Threats identified to the Canadian population of the White Prairie Gentian include, but are not limited to: habitat loss or degradation, changes in ecological dynamics and natural processes, disturbance or harm and invasive species. White Prairie Gentian is also limited by its small population size and geographically-isolated population. Given that the species is found at the northern extent of its range and has a naturally limited distribution in Canada, it will likely always be vulnerable to anthropogenic and natural stressors.
Although there are unknowns regarding the feasibility of recovery, in keeping with the precautionary principle, a full recovery strategy has been prepared as would be done when recovery is determined to be feasible. The population and distribution objective for White Prairie Gentian in Canada is to maintain the one extant population at its current abundance and distribution.
The broad strategies to recovery include, but are not limited to: protection, conservation and management of White Prairie Gentian habitat, monitoring and assessment of extant population(s), outreach and education and addressing biological knowledge gaps.
Critical habitat for this species is not identified at this time. Once adequate information is obtained, critical habitat will be identified and may be described within an area-based, multi-species at risk action plan developed in collaboration with the Walpole Island First Nation. One or more such action plans will be completed for White Prairie Gentian by December 2017.
Based on the following four criteria outlined by the Government of Canada (2009), there are unknowns regarding the feasibility of recovery of the White Prairie Gentian. Therefore, in keeping with the precautionary principle, a full recovery strategy has been prepared as would be done when recovery is determined to be feasible. It is uncertain if individuals would be available to sustain or improve the population and it may not be possible to mitigate various threats to the species.
1. Individuals of the wildlife species that are capable of reproduction are available now or in the foreseeable future to sustain the population or improve its abundance.
Unknown. There are individuals capable of reproduction within the Canadian range; however, the Canadian population is extremely low (less than 50 individuals). Individuals are also available in the United States; however, it is unknown if these populations could be used to sustain the Canadian population or improve its abundance.
2. Sufficient suitable habitat is available to support the species or could be made available through habitat management or restoration.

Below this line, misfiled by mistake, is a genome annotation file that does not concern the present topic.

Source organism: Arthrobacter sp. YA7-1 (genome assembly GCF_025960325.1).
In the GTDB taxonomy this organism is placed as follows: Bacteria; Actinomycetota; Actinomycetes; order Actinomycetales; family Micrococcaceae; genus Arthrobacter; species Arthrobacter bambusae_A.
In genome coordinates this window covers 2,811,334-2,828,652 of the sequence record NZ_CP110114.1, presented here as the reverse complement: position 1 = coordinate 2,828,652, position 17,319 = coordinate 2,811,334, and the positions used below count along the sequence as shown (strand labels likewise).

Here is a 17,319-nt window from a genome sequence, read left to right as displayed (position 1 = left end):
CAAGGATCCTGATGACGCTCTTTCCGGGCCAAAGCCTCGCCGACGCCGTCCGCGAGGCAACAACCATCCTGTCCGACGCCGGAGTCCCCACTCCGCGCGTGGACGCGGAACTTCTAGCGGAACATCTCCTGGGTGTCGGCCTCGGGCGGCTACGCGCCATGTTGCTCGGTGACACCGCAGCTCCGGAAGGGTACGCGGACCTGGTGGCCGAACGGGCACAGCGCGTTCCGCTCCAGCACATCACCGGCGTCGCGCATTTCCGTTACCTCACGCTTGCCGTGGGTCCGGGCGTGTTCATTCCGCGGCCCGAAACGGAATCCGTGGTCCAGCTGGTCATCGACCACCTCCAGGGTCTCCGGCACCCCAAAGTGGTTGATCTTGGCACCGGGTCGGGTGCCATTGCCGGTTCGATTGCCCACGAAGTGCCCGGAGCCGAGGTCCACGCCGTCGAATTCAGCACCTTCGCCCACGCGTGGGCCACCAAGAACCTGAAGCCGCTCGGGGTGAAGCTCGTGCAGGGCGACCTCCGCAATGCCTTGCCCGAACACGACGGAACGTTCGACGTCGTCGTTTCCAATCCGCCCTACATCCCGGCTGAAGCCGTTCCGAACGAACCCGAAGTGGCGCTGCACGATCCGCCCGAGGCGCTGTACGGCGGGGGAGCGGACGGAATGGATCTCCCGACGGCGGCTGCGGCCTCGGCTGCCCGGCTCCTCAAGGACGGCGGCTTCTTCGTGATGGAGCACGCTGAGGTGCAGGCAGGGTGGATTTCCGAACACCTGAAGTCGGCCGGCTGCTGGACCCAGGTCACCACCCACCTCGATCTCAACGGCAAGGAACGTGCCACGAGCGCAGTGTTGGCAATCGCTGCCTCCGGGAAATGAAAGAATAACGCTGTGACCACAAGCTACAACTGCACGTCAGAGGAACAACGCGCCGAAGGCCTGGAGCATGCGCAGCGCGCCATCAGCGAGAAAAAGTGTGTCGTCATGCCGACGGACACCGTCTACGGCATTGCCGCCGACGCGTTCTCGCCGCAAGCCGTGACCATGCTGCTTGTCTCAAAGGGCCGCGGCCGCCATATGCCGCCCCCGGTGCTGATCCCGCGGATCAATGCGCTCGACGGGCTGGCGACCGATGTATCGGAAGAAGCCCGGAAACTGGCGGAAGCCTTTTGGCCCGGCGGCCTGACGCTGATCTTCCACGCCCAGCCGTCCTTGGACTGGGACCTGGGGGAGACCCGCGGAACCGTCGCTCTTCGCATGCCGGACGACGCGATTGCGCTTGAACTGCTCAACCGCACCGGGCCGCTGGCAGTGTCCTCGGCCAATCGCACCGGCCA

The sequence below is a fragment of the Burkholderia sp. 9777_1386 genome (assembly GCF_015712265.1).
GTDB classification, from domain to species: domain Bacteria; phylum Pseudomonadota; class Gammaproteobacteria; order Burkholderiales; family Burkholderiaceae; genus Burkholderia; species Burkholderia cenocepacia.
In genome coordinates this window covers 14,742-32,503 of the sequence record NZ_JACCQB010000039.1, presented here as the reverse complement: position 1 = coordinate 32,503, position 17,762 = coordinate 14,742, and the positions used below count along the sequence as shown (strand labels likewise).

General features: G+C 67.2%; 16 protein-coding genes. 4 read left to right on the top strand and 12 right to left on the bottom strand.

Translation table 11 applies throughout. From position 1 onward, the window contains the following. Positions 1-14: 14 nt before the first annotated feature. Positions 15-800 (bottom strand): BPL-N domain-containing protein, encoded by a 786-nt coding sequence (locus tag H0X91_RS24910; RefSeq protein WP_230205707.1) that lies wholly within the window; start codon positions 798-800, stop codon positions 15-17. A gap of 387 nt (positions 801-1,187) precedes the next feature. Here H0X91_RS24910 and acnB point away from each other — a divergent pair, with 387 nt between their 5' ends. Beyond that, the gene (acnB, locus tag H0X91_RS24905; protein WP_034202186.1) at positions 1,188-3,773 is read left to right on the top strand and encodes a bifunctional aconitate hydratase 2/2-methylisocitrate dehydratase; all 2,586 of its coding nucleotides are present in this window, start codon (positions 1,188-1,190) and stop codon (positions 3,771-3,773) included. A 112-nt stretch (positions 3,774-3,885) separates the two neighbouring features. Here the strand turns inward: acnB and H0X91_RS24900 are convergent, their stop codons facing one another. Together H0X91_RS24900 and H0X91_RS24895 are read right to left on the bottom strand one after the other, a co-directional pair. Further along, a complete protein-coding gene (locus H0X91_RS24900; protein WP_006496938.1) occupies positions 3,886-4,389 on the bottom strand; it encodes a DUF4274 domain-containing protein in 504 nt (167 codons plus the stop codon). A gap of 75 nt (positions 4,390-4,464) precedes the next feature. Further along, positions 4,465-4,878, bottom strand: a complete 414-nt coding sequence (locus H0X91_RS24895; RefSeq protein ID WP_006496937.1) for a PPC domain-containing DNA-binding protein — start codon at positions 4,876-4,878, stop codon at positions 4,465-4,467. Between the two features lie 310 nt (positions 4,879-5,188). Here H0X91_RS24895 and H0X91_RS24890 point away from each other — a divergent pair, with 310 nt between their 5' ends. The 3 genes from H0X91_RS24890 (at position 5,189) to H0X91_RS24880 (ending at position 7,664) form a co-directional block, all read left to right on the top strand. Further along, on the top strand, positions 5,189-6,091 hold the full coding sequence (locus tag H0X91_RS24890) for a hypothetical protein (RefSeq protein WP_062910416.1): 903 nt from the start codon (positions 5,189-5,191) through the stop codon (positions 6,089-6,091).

Yes. Sufficient suitable habitat is currently available to support the Canadian population. Habitat management or restoration could reverse trends at currently occupied sites that show declining habitat quality and extent because of decreasing fire frequency which is required to maintain suitable habitat conditions for this species.
3. The primary threats to the species or its habitat (including threats outside Canada) can be avoided or mitigated.
Unknown. Some threats can be avoided or mitigated through recovery actions, such as habitat loss or degradation, changes to natural processes and disturbance from recreational activities. However, it is unknown if significant threats such as the spread of invasive species and hybridization can be mitigated to the extent required to sustain a viable population within Canada.
4. Recovery techniques exist to achieve the population and distribution objectives or can be expected to be developed within a reasonable timeframe.
Yes. There are some recovery techniques (i.e., prescribed burning) which would be effective in maintaining suitable habitat for the White Prairie Gentian. Some occupied White Prairie Gentian habitat is currently being sought for acquisition and the rate of habitat conversion has been reduced at Walpole Island First Nation through efforts by the Walpole Island Heritage Centre (COSEWIC, 2009). Recovery techniques to reduce the long-term impacts of invasive species and hybridization may require further investigation.
1. COSEWIC* Species Assessment Information
Date of Assessment: November 2010
Common Name (population): White Prairie Gentian
Scientific Name: Gentiana alba
COSEWIC Status: Endangered